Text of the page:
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River of Stars (Under Heaven #2)

4.06 of 5 stars 4.06  ·  rating details  ·  3,433 ratings  ·  473 reviews
In his critically acclaimed novel Under Heaven, Guy Gavriel Kay told a vivid and powerful story inspired by China’s Tang Dynasty. Now, the international bestselling and multiple award-winning author revisits that invented setting four centuries later with an epic of prideful emperors, battling courtiers, bandits and soldiers, nomadic invasions, and a woman battling in her ...more
Hardcover, 656 pages
Published April 2nd 2013 by Roc (first published April 1st 2013)
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Shayna Sparling I don't think so. It takes place in the same universe but only briefly mentions the events or characters from Under Heaven as historical events in the…moreI don't think so. It takes place in the same universe but only briefly mentions the events or characters from Under Heaven as historical events in the past. However, you Under Heaven is very good and you should read it anyway ;)(less)
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Community Reviews

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What is it to fall out of love? It is has been a long time since I’ve done it and so I don’t remember. From what I recall, it was something unconscious for a long time. Something in your turn of phrase, in the explanations that you seek out and find, the articles you share and how often you choose to go to bed early. I remember it being full of protestations, a passion that was stronger than I felt and heavy with tears. The music I remember is always on constant repeat and probably confused by m ...more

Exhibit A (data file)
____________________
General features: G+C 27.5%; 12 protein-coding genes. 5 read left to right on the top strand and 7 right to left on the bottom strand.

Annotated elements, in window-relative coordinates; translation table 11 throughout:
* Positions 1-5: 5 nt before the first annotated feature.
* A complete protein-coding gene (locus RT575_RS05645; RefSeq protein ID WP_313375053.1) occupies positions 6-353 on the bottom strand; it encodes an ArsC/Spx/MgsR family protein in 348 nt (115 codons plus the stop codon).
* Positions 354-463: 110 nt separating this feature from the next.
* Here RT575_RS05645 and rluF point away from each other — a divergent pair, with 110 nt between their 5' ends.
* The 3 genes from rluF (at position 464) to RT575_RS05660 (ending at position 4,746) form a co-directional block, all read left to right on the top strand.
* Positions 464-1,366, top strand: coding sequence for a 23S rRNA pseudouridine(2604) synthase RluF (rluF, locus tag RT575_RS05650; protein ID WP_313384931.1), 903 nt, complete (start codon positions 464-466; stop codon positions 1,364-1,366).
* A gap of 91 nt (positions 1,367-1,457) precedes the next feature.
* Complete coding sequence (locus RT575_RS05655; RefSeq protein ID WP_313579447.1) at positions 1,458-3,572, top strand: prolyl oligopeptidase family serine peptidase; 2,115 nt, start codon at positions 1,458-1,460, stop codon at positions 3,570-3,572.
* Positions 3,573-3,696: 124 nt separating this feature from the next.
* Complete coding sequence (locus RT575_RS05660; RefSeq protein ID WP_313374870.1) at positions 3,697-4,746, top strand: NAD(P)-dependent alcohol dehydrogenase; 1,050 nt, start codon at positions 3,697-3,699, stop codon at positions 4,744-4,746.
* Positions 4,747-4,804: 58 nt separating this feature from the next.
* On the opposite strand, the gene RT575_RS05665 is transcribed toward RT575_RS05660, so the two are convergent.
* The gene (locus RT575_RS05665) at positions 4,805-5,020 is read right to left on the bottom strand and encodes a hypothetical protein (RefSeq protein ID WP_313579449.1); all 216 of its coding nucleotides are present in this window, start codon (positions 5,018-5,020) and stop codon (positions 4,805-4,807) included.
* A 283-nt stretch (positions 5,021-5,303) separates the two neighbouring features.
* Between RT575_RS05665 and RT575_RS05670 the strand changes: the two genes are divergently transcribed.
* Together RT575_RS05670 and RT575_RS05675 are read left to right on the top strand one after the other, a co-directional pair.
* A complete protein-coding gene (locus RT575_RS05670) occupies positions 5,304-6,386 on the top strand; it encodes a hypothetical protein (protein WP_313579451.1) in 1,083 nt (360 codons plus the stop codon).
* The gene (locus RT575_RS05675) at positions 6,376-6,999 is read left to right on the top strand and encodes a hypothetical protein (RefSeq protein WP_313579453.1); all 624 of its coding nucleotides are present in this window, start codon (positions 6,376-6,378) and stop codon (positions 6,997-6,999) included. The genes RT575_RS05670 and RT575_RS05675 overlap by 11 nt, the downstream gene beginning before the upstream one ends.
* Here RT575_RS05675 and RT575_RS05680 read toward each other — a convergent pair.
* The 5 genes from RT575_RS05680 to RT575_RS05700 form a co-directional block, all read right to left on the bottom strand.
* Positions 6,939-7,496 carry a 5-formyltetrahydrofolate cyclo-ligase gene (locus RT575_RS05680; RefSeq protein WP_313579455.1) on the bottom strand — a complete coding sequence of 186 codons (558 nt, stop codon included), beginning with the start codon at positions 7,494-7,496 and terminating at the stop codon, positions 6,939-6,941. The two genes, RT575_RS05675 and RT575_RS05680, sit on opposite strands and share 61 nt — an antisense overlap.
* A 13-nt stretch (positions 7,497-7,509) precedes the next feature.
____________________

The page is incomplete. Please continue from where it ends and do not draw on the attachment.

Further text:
I feel cheated. I hate these wishy-washy anti-climactic Kay endings, and the wishy-washy over-virtuous flat characters, but that was not the only thing that disappointed me here.

I must say that although I loved most of the first three quarters, I hated the ending.

The book is supposedly based on the fall of the Northern Song Dynasty in China, and a lot of the background does indeed portray this.

Sure, there was a Chinese general who underwent a fate like this, but since Kay changed and embroidere
Bob Milne
A sequel in terms of setting and history, if not character or plot, River of Stars sees Guy Gavriel Kay return to the Chinese-inspired world of Under Heaven. It's a book that can be enjoyed by new readers as a standalone volume, but one which holds added significance for readers already familiar with the first.

As a fan of Kay's work, and someone who thoroughly enjoyed Shen Tai's journey through the dying days of the Tang Dynasty, I was quite curious to discover how Ren Daiyan's adventures in the

With every Kay book I read I'm tempted to say: 'This is the best one yet!' River of Stars is no exception. It may be only the fact that it is fresh in my memory, but I believe the author has reach a new height in his quest to conjure and breath life into ancient histories. I have also noticed that the supernatural elements feature less and less with each new novel, as if the actual events that served as inspiration are enough in themselves to interest the modern reader and we don't need fairie

What do I say about this book? The trends that I hoped were an aberration in "Under Heaven" seem to have increased and not waned. I read the book, it was well-enough written but there was no magic, no sense of intimacy, no prose that made me want to stay on a page indefinitely.

Like "Under Heaven", the scope of the canvas was enormous; the dilemmas faced by the characters seemed less poignant and more inevitable. In addition, the distance placed between the reader and the characters was in
J. Michael
Kay has fallen into a bad habit of engaging in crude foreshadowing and irritating digressions. In both Under Heaven and River of Stars he has stopped to tell us explicitly why the story is important. It is as if he has lost the confidence to just let the story tell itself and let the reader decide why it's important.

In River of Stars the characters lack the nuance that I came to love him for. Few of them are a mix of good and bad. Ren Daiyan is essentially a superhero, capable of amazing feats a
Ranting Dragon